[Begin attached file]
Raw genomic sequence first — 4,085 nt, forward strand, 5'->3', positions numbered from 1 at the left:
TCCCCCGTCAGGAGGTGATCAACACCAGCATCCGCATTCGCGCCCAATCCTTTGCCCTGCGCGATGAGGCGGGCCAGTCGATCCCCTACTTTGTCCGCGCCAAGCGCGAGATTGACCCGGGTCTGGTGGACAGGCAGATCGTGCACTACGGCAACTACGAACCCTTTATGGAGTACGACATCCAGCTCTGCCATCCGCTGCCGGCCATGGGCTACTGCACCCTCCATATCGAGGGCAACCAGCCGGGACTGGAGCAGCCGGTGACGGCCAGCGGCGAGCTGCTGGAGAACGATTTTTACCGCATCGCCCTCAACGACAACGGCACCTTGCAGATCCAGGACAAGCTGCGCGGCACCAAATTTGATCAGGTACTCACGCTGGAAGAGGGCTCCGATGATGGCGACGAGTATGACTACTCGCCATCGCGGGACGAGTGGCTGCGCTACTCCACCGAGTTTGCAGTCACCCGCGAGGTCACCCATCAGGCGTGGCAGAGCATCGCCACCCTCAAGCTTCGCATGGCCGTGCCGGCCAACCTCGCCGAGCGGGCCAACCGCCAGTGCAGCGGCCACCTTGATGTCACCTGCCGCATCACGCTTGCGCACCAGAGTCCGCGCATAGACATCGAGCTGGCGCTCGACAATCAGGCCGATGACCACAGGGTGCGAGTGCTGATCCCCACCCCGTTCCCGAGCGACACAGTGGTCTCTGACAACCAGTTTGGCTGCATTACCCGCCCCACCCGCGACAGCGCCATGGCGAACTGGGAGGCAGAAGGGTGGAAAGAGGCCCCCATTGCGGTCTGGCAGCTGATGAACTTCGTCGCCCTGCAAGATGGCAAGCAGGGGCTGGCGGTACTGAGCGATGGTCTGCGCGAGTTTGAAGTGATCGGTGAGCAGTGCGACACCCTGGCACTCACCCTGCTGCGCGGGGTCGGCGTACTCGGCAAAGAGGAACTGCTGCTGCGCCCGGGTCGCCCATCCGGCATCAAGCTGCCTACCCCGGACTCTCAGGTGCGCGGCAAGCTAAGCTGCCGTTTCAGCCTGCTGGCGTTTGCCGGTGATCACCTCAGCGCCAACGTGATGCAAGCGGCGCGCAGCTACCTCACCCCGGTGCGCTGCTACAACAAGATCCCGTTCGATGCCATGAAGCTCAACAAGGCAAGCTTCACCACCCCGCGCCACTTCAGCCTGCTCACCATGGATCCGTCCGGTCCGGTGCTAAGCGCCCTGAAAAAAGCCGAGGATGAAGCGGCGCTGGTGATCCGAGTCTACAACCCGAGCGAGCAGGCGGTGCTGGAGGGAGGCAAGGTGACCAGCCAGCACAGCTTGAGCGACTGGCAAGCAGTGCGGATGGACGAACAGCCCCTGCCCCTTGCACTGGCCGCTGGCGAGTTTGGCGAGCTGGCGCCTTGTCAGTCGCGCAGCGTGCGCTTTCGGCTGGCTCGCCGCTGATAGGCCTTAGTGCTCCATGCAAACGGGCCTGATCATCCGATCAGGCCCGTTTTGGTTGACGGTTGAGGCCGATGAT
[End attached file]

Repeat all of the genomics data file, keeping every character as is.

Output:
Raw genomic sequence first — 4,085 nt, forward strand, 5'->3', positions numbered from 1 at the left:
TCCCCCGTCAGGAGGTGATCAACACCAGCATCCGCATTCGCGCCCAATCCTTTGCCCTGCGCGATGAGGCGGGCCAGTCGATCCCCTACTTTGTCCGCGCCAAGCGCGAGATTGACCCGGGTCTGGTGGACAGGCAGATCGTGCACTACGGCAACTACGAACCCTTTATGGAGTACGACATCCAGCTCTGCCATCCGCTGCCGGCCATGGGCTACTGCACCCTCCATATCGAGGGCAACCAGCCGGGACTGGAGCAGCCGGTGACGGCCAGCGGCGAGCTGCTGGAGAACGATTTTTACCGCATCGCCCTCAACGACAACGGCACCTTGCAGATCCAGGACAAGCTGCGCGGCACCAAATTTGATCAGGTACTCACGCTGGAAGAGGGCTCCGATGATGGCGACGAGTATGACTACTCGCCATCGCGGGACGAGTGGCTGCGCTACTCCACCGAGTTTGCAGTCACCCGCGAGGTCACCCATCAGGCGTGGCAGAGCATCGCCACCCTCAAGCTTCGCATGGCCGTGCCGGCCAACCTCGCCGAGCGGGCCAACCGCCAGTGCAGCGGCCACCTTGATGTCACCTGCCGCATCACGCTTGCGCACCAGAGTCCGCGCATAGACATCGAGCTGGCGCTCGACAATCAGGCCGATGACCACAGGGTGCGAGTGCTGATCCCCACCCCGTTCCCGAGCGACACAGTGGTCTCTGACAACCAGTTTGGCTGCATTACCCGCCCCACCCGCGACAGCGCCATGGCGAACTGGGAGGCAGAAGGGTGGAAAGAGGCCCCCATTGCGGTCTGGCAGCTGATGAACTTCGTCGCCCTGCAAGATGGCAAGCAGGGGCTGGCGGTACTGAGCGATGGTCTGCGCGAGTTTGAAGTGATCGGTGAGCAGTGCGACACCCTGGCACTCACCCTGCTGCGCGGGGTCGGCGTACTCGGCAAAGAGGAACTGCTGCTGCGCCCGGGTCGCCCATCCGGCATCAAGCTGCCTACCCCGGACTCTCAGGTGCGCGGCAAGCTAAGCTGCCGTTTCAGCCTGCTGGCGTTTGCCGGTGATCACCTCAGCGCCAACGTGATGCAAGCGGCGCGCAGCTACCTCACCCCGGTGCGCTGCTACAACAAGATCCCGTTCGATGCCATGAAGCTCAACAAGGCAAGCTTCACCACCCCGCGCCACTTCAGCCTGCTCACCATGGATCCGTCCGGTCCGGTGCTAAGCGCCCTGAAAAAAGCCGAGGATGAAGCGGCGCTGGTGATCCGAGTCTACAACCCGAGCGAGCAGGCGGTGCTGGAGGGAGGCAAGGTGACCAGCCAGCACAGCTTGAGCGACTGGCAAGCAGTGCGGATGGACGAACAGCCCCTGCCCCTTGCACTGGCCGCTGGCGAGTTTGGCGAGCTGGCGCCTTGTCAGTCGCGCAGCGTGCGCTTTCGGCTGGCTCGCCGCTGATAGGCCTTAGTGCTCCATGCAAACGGGCCTGATCATCCGATCAGGCCCGTTTTGGTTGACGGTTGAGGCCGATGAT